Lentils

Le Puy lentils are small, nearly black, and, when uncooked, hard as little stones. Unlike green lentils or red lentils, these French ones don’t burst when boiled, meaning they’re nearly impossible to overcook and they just about always keep their firm, toothsome texture. Their earthy taste gets even better when they simmer with spices. If you try to season them—or any beans—only after they’re cooked, it’s hard to get flavor into them. Seasoned Le Puy lentils, however, are good enough to eat by the spoonful alone and even better when turned into soups or stews with the addition of vegetables. I also like stirring them into grains for a salad or grain bowl, or eating them alongside pork with mustard and vinegar, as I did when I was a young cook in France.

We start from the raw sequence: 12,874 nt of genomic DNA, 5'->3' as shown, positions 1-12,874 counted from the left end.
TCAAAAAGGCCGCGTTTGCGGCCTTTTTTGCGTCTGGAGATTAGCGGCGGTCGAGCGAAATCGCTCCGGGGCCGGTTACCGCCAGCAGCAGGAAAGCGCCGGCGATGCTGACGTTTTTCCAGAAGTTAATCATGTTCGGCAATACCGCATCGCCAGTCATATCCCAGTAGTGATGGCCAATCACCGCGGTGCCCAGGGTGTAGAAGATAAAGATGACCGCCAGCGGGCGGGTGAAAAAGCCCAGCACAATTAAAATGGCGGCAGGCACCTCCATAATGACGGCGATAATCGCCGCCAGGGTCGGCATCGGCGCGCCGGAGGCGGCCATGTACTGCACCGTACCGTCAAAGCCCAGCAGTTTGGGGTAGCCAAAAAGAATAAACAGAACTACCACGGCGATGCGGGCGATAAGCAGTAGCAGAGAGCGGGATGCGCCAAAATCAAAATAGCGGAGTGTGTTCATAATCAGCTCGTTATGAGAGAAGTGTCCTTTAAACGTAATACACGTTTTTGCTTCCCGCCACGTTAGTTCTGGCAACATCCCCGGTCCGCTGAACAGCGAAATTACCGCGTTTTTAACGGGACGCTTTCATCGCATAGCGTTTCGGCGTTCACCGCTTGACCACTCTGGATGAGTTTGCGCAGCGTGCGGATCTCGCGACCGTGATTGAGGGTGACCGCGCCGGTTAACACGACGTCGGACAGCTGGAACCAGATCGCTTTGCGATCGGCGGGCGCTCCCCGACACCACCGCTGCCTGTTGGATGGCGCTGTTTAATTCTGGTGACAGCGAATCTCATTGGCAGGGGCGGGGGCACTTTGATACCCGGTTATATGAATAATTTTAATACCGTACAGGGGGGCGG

In this master recipe, limon omani adds a citrus note to brighten the earthy taste of the lentils. Garlic, celery seeds, and mustard seeds make these lentils work with any meal, but they’re special alongside French ones in particular.

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